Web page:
Two families told Human Rights Watch that KRG officials at the crossing point had stopped them when they tried to drive sheep out of Sinjar. While at the Suhaila crossing, Human Rights Watch saw officials stop a man driving a truck carrying one sheep and order him to turn back to Sinjar. The man said that the sheep had been intended for his relative’s funeral in Sharya.
All of those prevented from transporting agricultural produce and livestock said that the security officers at the crossing gave them no explanation.
Two families living in the Dohuk area camps said that security officers at Suhaila stopped them when they tried to bring items from their homes when they left Sinjar, including a water tanker, a cabinet, a washing machine, a refrigerator, and blankets. Both families said that officers told them it was to stem widespread looting in Sinjar while families were displaced. When both families said that they could provide witnesses, and get a permit from local Asayish officers confirming their ownership of the goods in question, the officers refused.
Restricted Entry of Goods into Sinjar
Staff from five aid organizations based in the KRI told Human Rights Watch that since the end of 2014, KRG Peshmerga and Asayish security forces at the Suhaila bridge crossing into Sinjar or the Dohuk governorate’s office prevented them on at least 10 occasions from bringing aid items to Sinjar, including printers, paper, notebooks, tents, blankets, shoes, adults’ and children’s clothes, toys, hygiene and cleaning products, medicine, and foodstuffs, including rice, sugar, tea, flour, vegetable oil, and tomato paste.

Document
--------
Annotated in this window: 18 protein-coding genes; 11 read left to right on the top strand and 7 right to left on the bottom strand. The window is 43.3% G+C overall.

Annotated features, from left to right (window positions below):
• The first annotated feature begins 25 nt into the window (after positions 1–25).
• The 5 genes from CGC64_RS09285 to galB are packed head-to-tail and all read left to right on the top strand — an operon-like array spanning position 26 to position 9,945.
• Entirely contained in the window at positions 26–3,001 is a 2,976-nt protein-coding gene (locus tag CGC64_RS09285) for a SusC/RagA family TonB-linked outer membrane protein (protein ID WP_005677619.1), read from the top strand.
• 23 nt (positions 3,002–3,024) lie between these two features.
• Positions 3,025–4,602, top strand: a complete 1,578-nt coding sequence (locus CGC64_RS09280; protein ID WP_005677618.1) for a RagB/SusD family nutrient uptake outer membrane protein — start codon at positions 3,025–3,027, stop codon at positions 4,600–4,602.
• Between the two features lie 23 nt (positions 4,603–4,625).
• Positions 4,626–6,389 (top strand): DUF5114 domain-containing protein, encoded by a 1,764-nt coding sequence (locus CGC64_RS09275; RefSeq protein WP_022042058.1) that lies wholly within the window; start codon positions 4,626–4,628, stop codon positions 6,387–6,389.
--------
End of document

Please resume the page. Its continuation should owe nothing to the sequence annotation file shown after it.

Human Rights Watch spoke to a political leader from the Patriotic Union of Kurdistan (PUK) in charge of aid delivery to populations in need. The KRG, including the Peshmerga, are split between two parties: the Kurdistan Democratic Party (KDP) and the Patriotic Union of Kurdistan (PUK). The KDP is in power in Erbil and Dohuk, two of the KRG’s three governorates, while the PUK controls Sulaymaniyah.
The PUK leader told Human Rights Watch that the party’s aid branch tried to deliver food, clothes, and toys to Sinjar in February with the KRG health minister’s permission. But an official in the Dohuk governor’s office refused permission, saying that ministerial permission only covered movement within the region, and there was a chance they would take this aid to the armed Kurdistan Worker’s Party (PKK), the allied Sinjar Resistance Units (YBŞ), or across to Syria. The PUK leader said they would be happy to hand all the goods over to the mayor of Sinjar for distribution, but the KRG official refused. In early August, the PUK leader sent in a large delivery of medicine to Sinjar in the name of a KDP-affiliated aid organization and faced no problems. Another of the organizations was able to get one aid delivery in after sending it through a KDP-affiliated charity.
One resident of Sinjar who suffers from chronic headaches told Human Rights Watch said that before August 2014, he used to pay the equivalent of about 20 US cents for 10 paracetamol, or acetaminophen pills. Now the price is 85 cents because of shortages in stocks at pharmacies because of restrictions.
Three families described four incidents since December 2015, in which KRG security officers at Suhaila stopped them from bringing foodstuffs and fuel to family members who had moved back to Sinjar. They had not requested a permit from KRG authorities, the families said, because these items were for personal consumption. Security officers told them they were forbidden to bring these items in.
One of the people said that he and his uncle tried to bring in goods for their family in January but were refused. They tried again in mid-August and were only able to bring in bulgur, rice, hummus, beans, tahini, and olive oil after his uncle bribed security force officers at the crossing.